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People Who Get Rich Privatizing Academia Explain Why it's a Good Idea

Weill Cornell Medical College last week accepted $100 million from the Weill Family Foundation to help "translate research breakthroughs into innovative treatments and therapies for patients.” More precisely: A college dean who also served on the board of a big-pharma firm while it defrauded Medicaid, bribed physicians, promoted off-label use of anti-psychotics and sent a library full of FDA regulations out with the garbage allowed one of the subprime mortgage crisis’s chief engineers to buy $100 million worth of the school.

Cornell dean and Bristol-Myers Squibb director Laurie Glimcher appeared on CNBC alongside ex-Citigroup CEO Sanford Weill to discuss the orchestration of this huge gift. There was a copious amount of smiling involved. 

The duo discussed the significant decline of federal financial support for medical research. The solution is obvious for academics like Glimcher who are cozy with corporate interest as warm milk: Wall Street should run academia and the universe for that matter.

Glimcher has lauded public-private funding collaborations in medical research since she took the Cornell deanship in 2011. Speaking with The New York Times about her own ties to pharma and biotech, Glimcher said that from her perspective, they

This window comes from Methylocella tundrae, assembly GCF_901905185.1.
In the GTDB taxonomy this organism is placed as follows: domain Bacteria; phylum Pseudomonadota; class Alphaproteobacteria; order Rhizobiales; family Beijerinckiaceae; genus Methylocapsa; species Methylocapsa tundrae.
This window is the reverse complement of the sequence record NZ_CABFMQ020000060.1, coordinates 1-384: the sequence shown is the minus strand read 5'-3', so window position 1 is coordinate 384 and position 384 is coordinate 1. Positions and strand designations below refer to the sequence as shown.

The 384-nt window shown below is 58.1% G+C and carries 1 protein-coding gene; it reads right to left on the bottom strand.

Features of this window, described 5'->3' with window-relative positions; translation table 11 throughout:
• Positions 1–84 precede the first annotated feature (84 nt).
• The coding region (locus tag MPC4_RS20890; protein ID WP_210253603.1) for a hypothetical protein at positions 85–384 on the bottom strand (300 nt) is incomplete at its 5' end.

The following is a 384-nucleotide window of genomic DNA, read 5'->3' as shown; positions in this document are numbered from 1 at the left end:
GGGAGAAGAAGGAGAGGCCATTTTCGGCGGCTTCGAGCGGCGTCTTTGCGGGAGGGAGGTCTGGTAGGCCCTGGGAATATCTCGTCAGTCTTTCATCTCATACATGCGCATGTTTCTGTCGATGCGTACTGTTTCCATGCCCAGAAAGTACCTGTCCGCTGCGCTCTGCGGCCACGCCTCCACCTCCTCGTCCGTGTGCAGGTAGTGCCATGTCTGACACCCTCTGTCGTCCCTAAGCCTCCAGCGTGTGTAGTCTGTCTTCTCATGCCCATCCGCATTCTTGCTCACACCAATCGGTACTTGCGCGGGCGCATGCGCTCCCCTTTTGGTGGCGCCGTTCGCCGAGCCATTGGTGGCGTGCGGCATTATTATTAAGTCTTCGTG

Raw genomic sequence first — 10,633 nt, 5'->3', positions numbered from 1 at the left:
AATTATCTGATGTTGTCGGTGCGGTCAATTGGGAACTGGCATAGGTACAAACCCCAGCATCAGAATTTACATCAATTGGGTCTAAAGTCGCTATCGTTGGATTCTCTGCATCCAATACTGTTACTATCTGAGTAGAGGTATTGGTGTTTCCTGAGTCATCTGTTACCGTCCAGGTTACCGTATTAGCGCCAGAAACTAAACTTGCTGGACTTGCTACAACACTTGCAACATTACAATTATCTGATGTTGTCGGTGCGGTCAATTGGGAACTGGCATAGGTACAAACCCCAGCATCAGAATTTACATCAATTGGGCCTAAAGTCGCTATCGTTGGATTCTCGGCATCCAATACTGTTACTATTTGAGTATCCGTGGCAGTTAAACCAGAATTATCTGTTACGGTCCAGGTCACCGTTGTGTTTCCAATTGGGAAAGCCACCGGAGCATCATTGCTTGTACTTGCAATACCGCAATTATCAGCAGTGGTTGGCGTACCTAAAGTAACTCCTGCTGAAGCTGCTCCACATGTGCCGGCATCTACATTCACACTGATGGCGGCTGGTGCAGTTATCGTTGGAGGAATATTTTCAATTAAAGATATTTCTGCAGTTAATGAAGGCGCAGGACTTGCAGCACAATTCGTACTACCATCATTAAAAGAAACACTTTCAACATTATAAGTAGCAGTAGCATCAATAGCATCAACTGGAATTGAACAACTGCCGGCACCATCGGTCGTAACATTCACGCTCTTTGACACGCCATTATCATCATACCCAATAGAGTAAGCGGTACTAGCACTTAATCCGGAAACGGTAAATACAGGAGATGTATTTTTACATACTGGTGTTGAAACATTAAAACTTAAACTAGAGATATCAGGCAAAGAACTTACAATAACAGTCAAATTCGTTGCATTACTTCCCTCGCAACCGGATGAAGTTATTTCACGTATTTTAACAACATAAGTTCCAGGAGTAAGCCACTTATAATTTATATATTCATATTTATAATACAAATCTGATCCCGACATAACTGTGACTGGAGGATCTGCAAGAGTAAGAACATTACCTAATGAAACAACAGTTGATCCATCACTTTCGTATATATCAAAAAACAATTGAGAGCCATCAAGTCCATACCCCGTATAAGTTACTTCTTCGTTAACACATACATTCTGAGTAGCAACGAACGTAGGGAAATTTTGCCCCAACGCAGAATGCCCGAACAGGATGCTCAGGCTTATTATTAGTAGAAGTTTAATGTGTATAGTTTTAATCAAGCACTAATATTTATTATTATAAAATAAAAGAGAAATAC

presented no conflict as long as they were transparent. She [Glimcher] said she wanted to “leverage the strengths of everyone,” whether scientists, pharmaceutical companies or biotechnology companies. “There should be no silos between all of these different strengths."

The Cornell dean’s enthusiasm for the destruction of public-private "silos" could have to do with the fact that she’s become fantastically wealthy perpetuating it. According to SEC filings, she’s made over a million dollars as a director at Squibb and nearly another million in a similar position at Waters Corporation, a lab equipment manufacturer. That’s between 2009 and 2012 alone.

Glimcher has also recently held positions at a number of other similar companies and holds stock in several of them. She cashed out 100,000 Squibb market shares for a total of almost $4.4 million at the beginning of this month.

Add to the treasure chest whatever Cornell pays her. Medical school deans made an average of $452,400 at doctorate-granting colleges like hers in 2012, according to Chronicle of Higher Education.

I would happily consult Laurie Glimcher's expertise regarding the rheumatoid arthritis to which I’m genetically predisposed, or my fresh-cut-grass induced asthma. These issues fall within the realm of her academic expertise. But if good reasons for public-private partnerships in the academic community exist, and surely they do, the world's Glimchers are the last people I want explaining them to me.